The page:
As soon as the air feels a little crisper, the nights grow a little longer, and the moon grows a little fuller, it's time to break out Hocus Pocus, the Halloween Disney classic film that's been delighting generations since it debuted in 1993. Directed by Kevin Ortega and starring Bette Midler, Sarah Jessica Parker, and Kathy Najimy, it tells the story of the cursed Sanderson Sisters, three siblings tried for witchcraft in Salem, Massachusetts. They're awoken 300 years later by a group of curious kids on Halloween night, and intend to remain youthful forever by stealing the children's essence.
Whether you watch the film for the uproarious comedy of the witches, the nostalgic '90s references, or just because it's the perfect combination of humor and horror, one element will always arrest your attention; the fabulous costumes! The Sanderson Sisters steal the show in their iconic and colorful outfits, which have become the go-to Halloween costumes ever since. Below are 10 details about the costumes you didn't notice. Dost thou comprehend, maggoty malfeasance?
10 EACH COSTUME REFLECTED THE SISTER'S PERSONALITY
Mary Vogt, the costume designer behind the Sanderson Sisters now iconic wardrobe, created a unique look for each sister that would reflect her personality in the film. Not only that, but Vogt wanted their outfits to look unlike any "witches" that audiences had seen before.
Winifred's ensemble resembles a classically "medieval" sorceress (despite the Salem Witch Trials taking place in the late 17th century) that is dark green to contrast with her striking red hair. Sarah's is very ethereal and light to mimic her playful quality, and Mary's is made of homespun fabrics that are less eye-catching to reflect her cautious nature.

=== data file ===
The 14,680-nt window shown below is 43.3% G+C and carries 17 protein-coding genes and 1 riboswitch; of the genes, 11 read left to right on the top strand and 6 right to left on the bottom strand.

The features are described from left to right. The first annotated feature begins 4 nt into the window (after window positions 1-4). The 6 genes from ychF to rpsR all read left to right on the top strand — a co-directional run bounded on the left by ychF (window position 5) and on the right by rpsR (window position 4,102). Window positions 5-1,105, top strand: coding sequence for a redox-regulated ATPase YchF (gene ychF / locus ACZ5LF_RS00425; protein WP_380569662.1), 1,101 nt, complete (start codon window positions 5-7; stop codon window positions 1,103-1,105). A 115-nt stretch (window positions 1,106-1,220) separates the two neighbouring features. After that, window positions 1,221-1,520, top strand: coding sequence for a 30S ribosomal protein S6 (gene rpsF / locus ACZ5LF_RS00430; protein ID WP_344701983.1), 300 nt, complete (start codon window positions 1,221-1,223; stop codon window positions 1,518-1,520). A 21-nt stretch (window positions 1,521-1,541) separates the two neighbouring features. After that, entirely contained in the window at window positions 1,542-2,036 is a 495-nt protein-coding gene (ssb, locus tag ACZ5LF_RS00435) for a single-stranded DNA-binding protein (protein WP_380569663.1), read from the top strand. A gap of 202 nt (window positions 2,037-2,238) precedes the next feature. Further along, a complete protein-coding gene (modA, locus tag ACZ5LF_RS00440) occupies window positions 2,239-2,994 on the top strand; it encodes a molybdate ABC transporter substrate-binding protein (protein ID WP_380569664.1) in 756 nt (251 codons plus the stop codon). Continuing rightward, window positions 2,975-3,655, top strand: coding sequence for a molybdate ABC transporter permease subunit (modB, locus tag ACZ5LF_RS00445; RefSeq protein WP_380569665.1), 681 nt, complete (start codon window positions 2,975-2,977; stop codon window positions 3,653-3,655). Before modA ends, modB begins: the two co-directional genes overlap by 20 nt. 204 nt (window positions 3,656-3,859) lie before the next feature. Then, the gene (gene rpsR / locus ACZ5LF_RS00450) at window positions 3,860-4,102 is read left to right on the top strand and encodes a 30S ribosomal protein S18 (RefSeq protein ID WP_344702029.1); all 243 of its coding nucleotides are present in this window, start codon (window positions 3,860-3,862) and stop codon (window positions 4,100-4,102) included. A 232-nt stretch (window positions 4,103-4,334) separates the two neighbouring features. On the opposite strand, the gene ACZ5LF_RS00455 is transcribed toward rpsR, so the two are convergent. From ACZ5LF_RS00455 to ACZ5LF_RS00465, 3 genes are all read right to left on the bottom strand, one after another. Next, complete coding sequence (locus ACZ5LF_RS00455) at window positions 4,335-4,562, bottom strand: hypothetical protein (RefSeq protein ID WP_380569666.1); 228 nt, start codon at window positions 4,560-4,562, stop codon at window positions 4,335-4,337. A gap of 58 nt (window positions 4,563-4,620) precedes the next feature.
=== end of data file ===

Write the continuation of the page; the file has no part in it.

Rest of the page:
9 THEIR MAKEUP WAS INTENTIONALLY LESS SCARY
Hocus Pocus is the sort of light-hearted horror movie that's perfect to show an audience of all ages on Halloween. It has a few frights, a lot of laughs, and features witches that are more fascinating than frightening. According to the lead makeup artist Tony Gardner, this theme of benevolent spookiness factored into their makeup as well as their costumes.
He said that initial test makeup runs made the witches look "too scary" by Disney executives, so he was asked to tone down their appearance. So if you thought to yourself that the Sanderson Sisters don't seem very much like the disgusting witches of folklore, that's why. That being said, Kathy Najimy still gives Mary Sanderson a comical sneer, and Bette Midler still has her distinct heart-shaped lips.
8 THE SISTER'S GOT THE BULK OF THE COSTUME BUDGET
Hocus Pocus was made for 28 million dollars, which doesn't seem like a lot given the cost of Disney/Marvel films today. It was a fair amount in 1993, but the majority of the budget went to the special effects needed to make the Sanderson Sisters look like they were really flying throughout Salem.
Due to the wardrobe restrictions, Mary Vogt put the bulk of the costuming budget towards the Sanderson Sisters. She cut corners in other ways, too. At the adults-only party where Max's parents are at Halloween night, all the costumes that can be seen were in other Disney films such as Treasure Island and Tron.
7 WINIFRED'S SPELL BOOK WAS A COMPLEX WORK OF ART
Undoubtedly one of the best props in the film is Winifred's book of spells, which appears as a tome made of human skin stitched together and decorated with various serpents. It was given to Winifred by the devil himself, who as we learn later in the film is the Sanderson Sister's "master".
There are three versions of the book you may be able to spot in the film; one that has it's "eye" closed, one with its "eye" open, and one that has an eye manipulated by a remote control off screen. If you inspect it closely, you'll see there are human fingers along the spine, and a total of six metal snakes on the front and the back.